Caffe Nero is considering an insolvency mechanism to restructure its financial liabilities as the coronavirus crisis continues to inflict pain on high street hospitality businesses.
Sky News has learnt that the chain, which is one of Britain’s biggest coffee shop operators, is examining a company voluntary arrangement (CVA) as an option to reduce its rent bill and exit loss-making outlets.
The privately owned group has yet to make a final decision about a CVA, although sources say one is expected in the coming weeks.
Further details about the consequences of a CVA, including numbers of job losses or shop closures, were unclear on Friday.
Like rivals such as Pret A Manger, Caffe Nero has been heavily impacted by the reduced footfall in city centres as millions of Britons continue to work from home.
Insiders say Caffe Nero, which is working with KPMG on its options, is expected to seek steep rent cuts from landlords as part of any restructuring deal.
Britain’s hospitality industry was offered some respite from the pandemic this week when Rishi Sunak, the chancellor, announced a more generous state subsidy package for workers’ wages.
Sector chiefs warned, though, that the relief was likely to be only partial and temporary, with permanent changes to consumer behaviour still expected to herald significant redundancies.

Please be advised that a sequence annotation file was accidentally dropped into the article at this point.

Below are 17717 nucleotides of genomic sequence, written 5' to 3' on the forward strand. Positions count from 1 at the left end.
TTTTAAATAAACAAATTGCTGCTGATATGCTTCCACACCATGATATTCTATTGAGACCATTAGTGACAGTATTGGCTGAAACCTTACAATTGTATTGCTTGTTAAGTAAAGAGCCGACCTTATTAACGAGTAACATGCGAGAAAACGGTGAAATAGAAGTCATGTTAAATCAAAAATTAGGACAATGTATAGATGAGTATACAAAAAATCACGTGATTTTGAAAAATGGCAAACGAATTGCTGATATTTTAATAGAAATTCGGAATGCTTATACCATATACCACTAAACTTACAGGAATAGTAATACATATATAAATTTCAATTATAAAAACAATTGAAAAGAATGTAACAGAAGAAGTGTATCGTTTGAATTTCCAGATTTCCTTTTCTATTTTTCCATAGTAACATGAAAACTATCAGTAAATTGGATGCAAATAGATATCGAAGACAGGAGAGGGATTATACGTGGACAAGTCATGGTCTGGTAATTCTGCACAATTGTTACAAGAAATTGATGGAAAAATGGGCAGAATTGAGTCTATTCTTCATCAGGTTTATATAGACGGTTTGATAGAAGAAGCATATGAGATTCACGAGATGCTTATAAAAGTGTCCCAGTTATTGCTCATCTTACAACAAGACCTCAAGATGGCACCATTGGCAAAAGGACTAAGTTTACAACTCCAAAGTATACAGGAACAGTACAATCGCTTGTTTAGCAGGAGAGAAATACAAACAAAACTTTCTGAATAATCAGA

Caffe Nero operates 660 stores across the UK, more than 90% of which have reopened since the original UK-wide lockdown ended in June.
The group, which is owned by Gerry Ford, is said to have been performing strongly prior to the COVID-19 crisis.
It employs about 5,000 people and says it serves 135 million customers annually.
A Caffe Nero spokesman declined to comment specifically on the potential for it to launch a CVA.
Last month, it said: “It has been a difficult period since lockdown measures were introduced by the government and we’re working incredibly hard to navigate our way forward.
“As part of this, we are working closely with advisors to help review our options and assist with our ongoing negotiations with landlords.”